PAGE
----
One more step towards offshore photovoltaics – pv magazine International

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Dutch start-up SolarDuck has obtained approval in principle for its offshore floating platforms. Its 64 kW pilot project on the coastal waters of the largest river in the Netherlands has been validated by Bureau Veritas.

Netherlands-based testing, inspection and certification (TIC) provider Bureau Veritas (BV) has granted Dutch start-up SolarDuck approval in principle (AIP) for its offshore floating solar solution ” King Eider ”.

An AIP is a framework used by BV to demonstrate the feasibility of a project for new technologies that are not covered by traditional normative classification rules. It is used to demonstrate technical feasibility to project partners and regulatory bodies.

This is the first time that such approval has been granted to floating offshore solar technology, marking the start of a new era for this form of renewable energy, ”SolarDuck said in a statement. “The AIP covers the design methodology of the unit structure. and validates the relevant parts against Guidance Note NI631 on Marine Renewable Energy Technology Certification System, and NI572 on Classification and Certification of Floating Offshore Wind Turbines.

The first 64 kW pilot project was deployed in the coastal waters of the Waal (Rhine), the widest river in the Netherlands, near IJzendoorn, a village in the province of Gelderland. According to its developer, the structure keeps solar panels more than three meters above the water, is able to handle coastal sea conditions and hurricane-force winds, and is optimized for offshore sites in estuaries and natural harbors as well as coastal sites.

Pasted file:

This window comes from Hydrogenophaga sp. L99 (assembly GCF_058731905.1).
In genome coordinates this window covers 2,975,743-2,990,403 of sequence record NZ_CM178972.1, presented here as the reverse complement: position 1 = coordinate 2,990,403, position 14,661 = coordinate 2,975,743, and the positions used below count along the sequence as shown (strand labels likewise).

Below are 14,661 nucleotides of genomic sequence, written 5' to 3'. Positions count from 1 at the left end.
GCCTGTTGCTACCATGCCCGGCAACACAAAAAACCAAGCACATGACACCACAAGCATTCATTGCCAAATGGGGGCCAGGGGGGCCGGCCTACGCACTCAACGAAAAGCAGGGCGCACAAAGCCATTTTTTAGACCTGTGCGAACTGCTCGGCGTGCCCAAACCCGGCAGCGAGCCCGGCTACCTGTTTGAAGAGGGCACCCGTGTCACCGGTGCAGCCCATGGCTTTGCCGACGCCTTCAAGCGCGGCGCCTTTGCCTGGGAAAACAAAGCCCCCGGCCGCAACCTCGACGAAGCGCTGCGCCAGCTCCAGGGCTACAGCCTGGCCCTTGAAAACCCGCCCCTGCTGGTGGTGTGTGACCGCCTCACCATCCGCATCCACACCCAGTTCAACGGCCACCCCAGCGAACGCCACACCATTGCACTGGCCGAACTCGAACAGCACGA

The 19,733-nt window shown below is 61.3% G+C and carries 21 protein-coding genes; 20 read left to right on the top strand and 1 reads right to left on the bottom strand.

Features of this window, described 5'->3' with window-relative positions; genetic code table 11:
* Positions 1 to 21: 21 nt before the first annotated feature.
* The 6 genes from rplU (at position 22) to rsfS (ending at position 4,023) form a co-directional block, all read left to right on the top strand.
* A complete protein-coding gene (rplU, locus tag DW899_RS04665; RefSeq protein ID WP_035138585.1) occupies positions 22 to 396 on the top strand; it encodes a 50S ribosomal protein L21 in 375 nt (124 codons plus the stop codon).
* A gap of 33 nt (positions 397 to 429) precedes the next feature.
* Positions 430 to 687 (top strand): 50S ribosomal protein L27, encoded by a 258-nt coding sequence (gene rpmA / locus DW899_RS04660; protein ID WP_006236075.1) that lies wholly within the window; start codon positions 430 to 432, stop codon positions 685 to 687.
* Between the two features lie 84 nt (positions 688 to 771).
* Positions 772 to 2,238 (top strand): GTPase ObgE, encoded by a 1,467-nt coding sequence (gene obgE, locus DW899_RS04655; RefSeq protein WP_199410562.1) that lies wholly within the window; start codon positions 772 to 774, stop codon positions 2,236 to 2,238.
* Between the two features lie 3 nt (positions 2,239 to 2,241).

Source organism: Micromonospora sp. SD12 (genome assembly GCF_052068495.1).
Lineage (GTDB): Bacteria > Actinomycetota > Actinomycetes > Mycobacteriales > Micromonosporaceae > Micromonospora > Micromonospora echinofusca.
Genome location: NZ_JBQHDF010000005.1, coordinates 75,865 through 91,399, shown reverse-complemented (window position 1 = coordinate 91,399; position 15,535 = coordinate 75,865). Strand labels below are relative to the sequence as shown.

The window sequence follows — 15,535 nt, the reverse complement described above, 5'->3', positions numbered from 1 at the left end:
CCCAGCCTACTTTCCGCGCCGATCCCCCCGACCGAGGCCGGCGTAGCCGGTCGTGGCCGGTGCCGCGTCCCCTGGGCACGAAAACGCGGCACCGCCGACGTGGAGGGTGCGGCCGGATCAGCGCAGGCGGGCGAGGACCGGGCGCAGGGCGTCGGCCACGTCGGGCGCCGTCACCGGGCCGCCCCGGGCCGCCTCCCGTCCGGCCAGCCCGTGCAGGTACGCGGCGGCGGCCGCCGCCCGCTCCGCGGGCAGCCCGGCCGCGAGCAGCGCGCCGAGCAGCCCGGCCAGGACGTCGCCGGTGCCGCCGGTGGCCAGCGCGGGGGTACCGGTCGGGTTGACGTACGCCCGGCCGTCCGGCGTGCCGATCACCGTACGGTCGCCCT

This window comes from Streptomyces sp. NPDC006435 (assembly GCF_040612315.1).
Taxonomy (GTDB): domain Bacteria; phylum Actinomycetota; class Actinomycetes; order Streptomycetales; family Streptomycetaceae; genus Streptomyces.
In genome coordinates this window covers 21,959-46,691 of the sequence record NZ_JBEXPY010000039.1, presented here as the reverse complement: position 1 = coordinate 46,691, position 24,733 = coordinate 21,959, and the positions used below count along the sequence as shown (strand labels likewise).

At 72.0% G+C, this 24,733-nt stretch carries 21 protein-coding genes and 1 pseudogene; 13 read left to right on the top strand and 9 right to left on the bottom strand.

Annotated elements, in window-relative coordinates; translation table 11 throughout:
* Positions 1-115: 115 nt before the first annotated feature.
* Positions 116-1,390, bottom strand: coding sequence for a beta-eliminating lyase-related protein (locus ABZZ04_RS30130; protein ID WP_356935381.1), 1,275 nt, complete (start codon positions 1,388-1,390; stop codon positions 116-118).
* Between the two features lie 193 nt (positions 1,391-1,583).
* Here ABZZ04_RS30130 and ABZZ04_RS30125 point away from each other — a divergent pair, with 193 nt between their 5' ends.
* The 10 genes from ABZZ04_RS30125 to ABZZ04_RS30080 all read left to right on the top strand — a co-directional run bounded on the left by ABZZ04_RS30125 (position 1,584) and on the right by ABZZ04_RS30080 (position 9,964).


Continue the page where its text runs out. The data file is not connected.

“Bureau Veritas is a key name in the maritime industry and well known for its certification of maritime structures. We are extremely grateful for their support and cooperation in certifying our technology and setting standards for the offshore floating solar industry, ”said SolarDuck CEO Koen Burgers.

The company’s basic floating platforms are triangular structures measuring 16x16x16m. They look like floating offshore wind rigs or floating oil rigs. They can be flexibly linked together to form large plants.

“The idea is based on our offshore heritage,” said Burgers pv magazine in March. “Our company is a spin-off of the research department of Damen Shipyards in the Netherlands, a company that uses industry best practices to design a reliable solution capable of tackling the harsh maritime environment.”

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